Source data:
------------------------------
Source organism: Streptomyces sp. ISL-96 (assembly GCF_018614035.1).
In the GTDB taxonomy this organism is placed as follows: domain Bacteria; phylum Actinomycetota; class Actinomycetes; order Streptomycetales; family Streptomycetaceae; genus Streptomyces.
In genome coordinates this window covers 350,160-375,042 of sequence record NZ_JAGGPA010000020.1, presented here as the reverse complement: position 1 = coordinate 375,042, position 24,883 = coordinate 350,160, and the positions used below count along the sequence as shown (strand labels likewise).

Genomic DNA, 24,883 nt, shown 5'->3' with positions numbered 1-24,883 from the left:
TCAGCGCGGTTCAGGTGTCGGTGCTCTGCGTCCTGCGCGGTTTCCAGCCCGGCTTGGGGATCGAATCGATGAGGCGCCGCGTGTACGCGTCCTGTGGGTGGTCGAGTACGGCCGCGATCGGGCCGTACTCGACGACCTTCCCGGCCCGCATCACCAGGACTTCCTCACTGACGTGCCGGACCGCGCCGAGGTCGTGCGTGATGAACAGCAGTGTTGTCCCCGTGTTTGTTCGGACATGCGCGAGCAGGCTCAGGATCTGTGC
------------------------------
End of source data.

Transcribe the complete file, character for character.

Source organism: Streptomyces sp. ISL-96 (assembly GCF_018614035.1).
In the GTDB taxonomy this organism is placed as follows: domain Bacteria; phylum Actinomycetota; class Actinomycetes; order Streptomycetales; family Streptomycetaceae; genus Streptomyces.
In genome coordinates this window covers 350,160-375,042 of sequence record NZ_JAGGPA010000020.1, presented here as the reverse complement: position 1 = coordinate 375,042, position 24,883 = coordinate 350,160, and the positions used below count along the sequence as shown (strand labels likewise).

Genomic DNA, 24,883 nt, shown 5'->3' with positions numbered 1-24,883 from the left:
TCAGCGCGGTTCAGGTGTCGGTGCTCTGCGTCCTGCGCGGTTTCCAGCCCGGCTTGGGGATCGAATCGATGAGGCGCCGCGTGTACGCGTCCTGTGGGTGGTCGAGTACGGCCGCGATCGGGCCGTACTCGACGACCTTCCCGGCCCGCATCACCAGGACTTCCTCACTGACGTGCCGGACCGCGCCGAGGTCGTGCGTGATGAACAGCAGTGTTGTCCCCGTGTTTGTTCGGACATGCGCGAGCAGGCTCAGGATCTGTGC